Trinidad tells Venezuela: Respect Guyana’s territorial integrity

Last Updated on Friday, 5 April 2024, 11:37 by Denis Chabrol

Trinidad and Tobago’s Foreign and CARICOM Affairs Minister, Amery Browne.

Trinidad and Tobago’s Foreign and Caricom Affairs Minister Dr. Amery Browne has called on Venezuela to respect the territorial integrity of Guyana, the Trinidad Guardian reported on Friday.

He says Caricom remains united on this issue. Browne made those statements on Thursday as Guyana expressed concern over what it viewed as the latest threat by Venezuela to annex its territory of Essequibo.

The dispute over the sovereignty of the region is currently before the International Criminal Court of Justice (ICJ).

The new concerns raised by Guyana arise from statements made on April 3 by Venezuelan President Nicolas Maduro to implement a law entitled “the Organic Law for the Defense of Guayana Esequiba” which would allow Venezuela to add Essequibo to its territory.

In a statement on the same day, Guyana’s Foreign Affairs and International Co-operation Ministry said, “This attempt by Venezuela to annex more than two-thirds of Guyana’s sovereign territory and make it part of Venezuela is an egregious violation of the most fundamental principles of international law enshrined in the UN Charter, the Charter of the Organisation of American States (OAS) and customary international law.”

The ministry also said this latest action by Venezuela contradicts the letter and spirit of the Joint Declaration of Argyle for Dialogue and Peace which both countries agreed to on December 14, 2023.

On that date in St Vincent and the Grenadines (SVG), Guyana President Dr. Mohammed Irfaan Ali and Maduro signed the Argyle Declaration, rejecting any threat of violence in their dispute over Guyana’s Essequibo region and to refrain from any escalation of the disagreement. Both countries agreed not to escalate any controversy between them but to report any incident arising to Caricom, CELAC (Community of Latin American and Caribbean States) and Brazil.

The declaration also called for the establishment of a joint commission between Guyana and Venezuela to deal with the Essequibo dispute within three months.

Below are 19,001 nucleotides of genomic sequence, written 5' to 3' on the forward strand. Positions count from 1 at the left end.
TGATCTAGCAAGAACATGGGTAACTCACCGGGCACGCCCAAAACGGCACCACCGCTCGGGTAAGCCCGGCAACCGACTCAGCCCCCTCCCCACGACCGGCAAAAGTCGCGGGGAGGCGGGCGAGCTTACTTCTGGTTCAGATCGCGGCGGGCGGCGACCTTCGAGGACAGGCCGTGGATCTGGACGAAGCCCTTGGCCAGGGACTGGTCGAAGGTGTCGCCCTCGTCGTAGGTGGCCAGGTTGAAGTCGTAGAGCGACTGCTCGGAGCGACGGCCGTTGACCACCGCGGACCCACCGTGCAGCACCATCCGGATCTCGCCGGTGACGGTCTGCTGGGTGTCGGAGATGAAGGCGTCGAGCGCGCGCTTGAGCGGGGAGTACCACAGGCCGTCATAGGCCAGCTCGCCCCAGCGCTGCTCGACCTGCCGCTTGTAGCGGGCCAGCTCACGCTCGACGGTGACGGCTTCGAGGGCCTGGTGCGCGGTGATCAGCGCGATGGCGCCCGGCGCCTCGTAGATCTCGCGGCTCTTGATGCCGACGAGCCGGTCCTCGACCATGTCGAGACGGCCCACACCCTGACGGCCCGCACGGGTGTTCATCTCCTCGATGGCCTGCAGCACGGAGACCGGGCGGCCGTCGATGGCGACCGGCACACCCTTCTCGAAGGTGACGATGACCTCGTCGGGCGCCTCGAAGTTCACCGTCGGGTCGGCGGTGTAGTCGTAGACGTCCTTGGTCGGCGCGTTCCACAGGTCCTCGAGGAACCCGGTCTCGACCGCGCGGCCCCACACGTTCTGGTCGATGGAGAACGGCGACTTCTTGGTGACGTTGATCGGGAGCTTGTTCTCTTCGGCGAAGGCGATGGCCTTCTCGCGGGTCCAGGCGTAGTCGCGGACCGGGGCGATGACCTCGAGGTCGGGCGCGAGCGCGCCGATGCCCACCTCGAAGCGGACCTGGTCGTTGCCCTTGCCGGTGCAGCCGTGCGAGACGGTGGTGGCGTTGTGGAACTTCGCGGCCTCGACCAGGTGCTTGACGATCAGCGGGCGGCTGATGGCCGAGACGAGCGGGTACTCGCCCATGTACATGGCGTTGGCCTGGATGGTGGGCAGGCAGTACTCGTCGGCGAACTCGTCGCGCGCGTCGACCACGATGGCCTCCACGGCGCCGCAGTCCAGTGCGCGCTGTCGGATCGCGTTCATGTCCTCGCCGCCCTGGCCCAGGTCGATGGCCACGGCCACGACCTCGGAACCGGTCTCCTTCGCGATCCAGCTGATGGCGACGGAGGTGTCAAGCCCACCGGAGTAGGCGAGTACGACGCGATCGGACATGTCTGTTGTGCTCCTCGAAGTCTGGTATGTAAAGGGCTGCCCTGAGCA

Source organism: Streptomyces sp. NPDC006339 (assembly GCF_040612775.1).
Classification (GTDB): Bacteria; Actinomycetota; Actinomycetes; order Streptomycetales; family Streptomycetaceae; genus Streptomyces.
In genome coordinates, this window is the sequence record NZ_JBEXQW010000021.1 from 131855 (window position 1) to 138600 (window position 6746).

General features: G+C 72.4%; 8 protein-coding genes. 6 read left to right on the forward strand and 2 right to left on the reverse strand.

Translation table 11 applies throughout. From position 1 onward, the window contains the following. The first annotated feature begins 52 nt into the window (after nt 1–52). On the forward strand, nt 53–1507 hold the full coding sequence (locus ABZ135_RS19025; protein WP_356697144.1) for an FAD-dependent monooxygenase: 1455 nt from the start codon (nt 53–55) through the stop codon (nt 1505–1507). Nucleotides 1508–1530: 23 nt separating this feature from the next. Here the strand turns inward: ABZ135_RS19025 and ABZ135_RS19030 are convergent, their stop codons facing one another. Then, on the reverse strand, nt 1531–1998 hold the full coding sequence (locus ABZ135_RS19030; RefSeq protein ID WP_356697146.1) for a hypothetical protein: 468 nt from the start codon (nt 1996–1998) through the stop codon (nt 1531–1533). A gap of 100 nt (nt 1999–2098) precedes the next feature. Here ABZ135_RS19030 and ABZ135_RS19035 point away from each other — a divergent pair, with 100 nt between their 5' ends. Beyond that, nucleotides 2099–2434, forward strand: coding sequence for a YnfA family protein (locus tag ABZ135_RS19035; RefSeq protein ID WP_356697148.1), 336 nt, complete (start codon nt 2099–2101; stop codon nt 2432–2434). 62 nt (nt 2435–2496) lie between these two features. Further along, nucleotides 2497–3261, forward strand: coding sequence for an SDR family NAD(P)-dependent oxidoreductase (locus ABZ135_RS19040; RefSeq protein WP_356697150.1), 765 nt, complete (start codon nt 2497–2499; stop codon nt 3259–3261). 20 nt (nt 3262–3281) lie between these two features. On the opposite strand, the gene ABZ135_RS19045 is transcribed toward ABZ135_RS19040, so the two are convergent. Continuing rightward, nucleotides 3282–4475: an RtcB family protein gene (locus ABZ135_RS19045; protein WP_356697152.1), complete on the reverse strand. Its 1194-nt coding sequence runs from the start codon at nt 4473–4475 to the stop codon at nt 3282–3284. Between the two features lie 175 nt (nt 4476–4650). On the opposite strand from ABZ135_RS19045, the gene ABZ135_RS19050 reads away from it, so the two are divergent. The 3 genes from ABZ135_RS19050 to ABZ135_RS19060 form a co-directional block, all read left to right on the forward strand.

The declaration noted Guyana’s support and Venezuela’s rejection of the role of the ICJ in adjudicating the dispute. On December 1, the ICJ ruled that Venezuela should refrain from seizing the Essequibo from Guyana.

Ali said the ICJ’s ruling was an opportunity for Venezuela to join Guyana in demonstrating respect for international law and the principles that govern peaceful co-existence.” Ali also urged all peace-loving nations to encourage Venezuela to respect the UN and the ICJ.

The ministry said, “This unlawful act calls into question Venezuela’s obligation to abide by the principles of that declaration.”

The ministry said Guyana was putting Venezuela, Caricom, the UN and the OAS on notice that it would not agree to the annexation, seizure or occupation of any part of its sovereign territory. “Guyana has always stood by the principles of the UN Charter, the rule of law and the peaceful settlement of disputes.”

The ministry recalled that as a result of the 1966 Geneva Agreement, Guyana and Venezuela were before the ICJ to resolve this matter.

“The ICJ has ruled that it has jurisdiction to make a decision on the case brought before it by Guyana regarding the validity of the 1899 Arbitral Award which definitively settled the land boundary between the two countries.”

There was no evidence on Thursday of any official position by Caricom on the latest Guyana-Venezuela tensions.

In a post on X on April 3, Maduro said, “The decision of December 3 (2023 referendum) has now become a law of the republic, to form part of the legal structure of the internal political and institutional movement of our country.”

He added, “Today we receive a law ratified in its organic nature by the TSJ (Venezuela’s Tribunal Supremo de Justicia- Supreme Tribunal of Justice; and with the power given to me by the constitution, the decision made by the Venezuelans in the consultative referendum will be fulfilled in all its parts, and with this law, we will continue the defense of Venezuela on international stages.”